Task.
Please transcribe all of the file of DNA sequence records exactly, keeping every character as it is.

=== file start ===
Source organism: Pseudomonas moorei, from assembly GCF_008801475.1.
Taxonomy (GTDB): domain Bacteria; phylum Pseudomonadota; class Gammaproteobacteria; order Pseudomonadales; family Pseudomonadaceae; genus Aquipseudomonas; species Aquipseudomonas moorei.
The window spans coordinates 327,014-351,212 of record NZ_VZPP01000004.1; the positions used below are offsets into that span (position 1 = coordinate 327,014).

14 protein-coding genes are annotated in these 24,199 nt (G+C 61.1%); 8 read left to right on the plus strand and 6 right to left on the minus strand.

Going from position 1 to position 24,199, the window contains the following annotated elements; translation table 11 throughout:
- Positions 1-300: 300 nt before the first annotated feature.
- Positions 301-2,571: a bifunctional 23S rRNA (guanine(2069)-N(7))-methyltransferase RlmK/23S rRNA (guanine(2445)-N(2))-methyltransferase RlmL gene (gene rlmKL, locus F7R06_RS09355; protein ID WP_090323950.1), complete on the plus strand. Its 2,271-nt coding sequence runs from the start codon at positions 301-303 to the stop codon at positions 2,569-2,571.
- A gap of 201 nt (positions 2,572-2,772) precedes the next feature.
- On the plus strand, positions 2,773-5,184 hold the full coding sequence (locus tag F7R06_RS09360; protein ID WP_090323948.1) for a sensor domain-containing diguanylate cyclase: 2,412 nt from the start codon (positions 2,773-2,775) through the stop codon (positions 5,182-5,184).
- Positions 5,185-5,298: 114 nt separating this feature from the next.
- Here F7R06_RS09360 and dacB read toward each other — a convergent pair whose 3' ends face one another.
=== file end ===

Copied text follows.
Source organism: Pseudomonas moorei, from assembly GCF_008801475.1.
Taxonomy (GTDB): domain Bacteria; phylum Pseudomonadota; class Gammaproteobacteria; order Pseudomonadales; family Pseudomonadaceae; genus Aquipseudomonas; species Aquipseudomonas moorei.
The window spans coordinates 327,014-351,212 of record NZ_VZPP01000004.1; the positions used below are offsets into that span (position 1 = coordinate 327,014).

14 protein-coding genes are annotated in these 24,199 nt (G+C 61.1%); 8 read left to right on the plus strand and 6 right to left on the minus strand.

Going from position 1 to position 24,199, the window contains the following annotated elements; translation table 11 throughout:
- Positions 1-300: 300 nt before the first annotated feature.
- Positions 301-2,571: a bifunctional 23S rRNA (guanine(2069)-N(7))-methyltransferase RlmK/23S rRNA (guanine(2445)-N(2))-methyltransferase RlmL gene (gene rlmKL, locus F7R06_RS09355; protein ID WP_090323950.1), complete on the plus strand. Its 2,271-nt coding sequence runs from the start codon at positions 301-303 to the stop codon at positions 2,569-2,571.
- A gap of 201 nt (positions 2,572-2,772) precedes the next feature.
- On the plus strand, positions 2,773-5,184 hold the full coding sequence (locus tag F7R06_RS09360; protein ID WP_090323948.1) for a sensor domain-containing diguanylate cyclase: 2,412 nt from the start codon (positions 2,773-2,775) through the stop codon (positions 5,182-5,184).
- Positions 5,185-5,298: 114 nt separating this feature from the next.
- Here F7R06_RS09360 and dacB read toward each other — a convergent pair whose 3' ends face one another.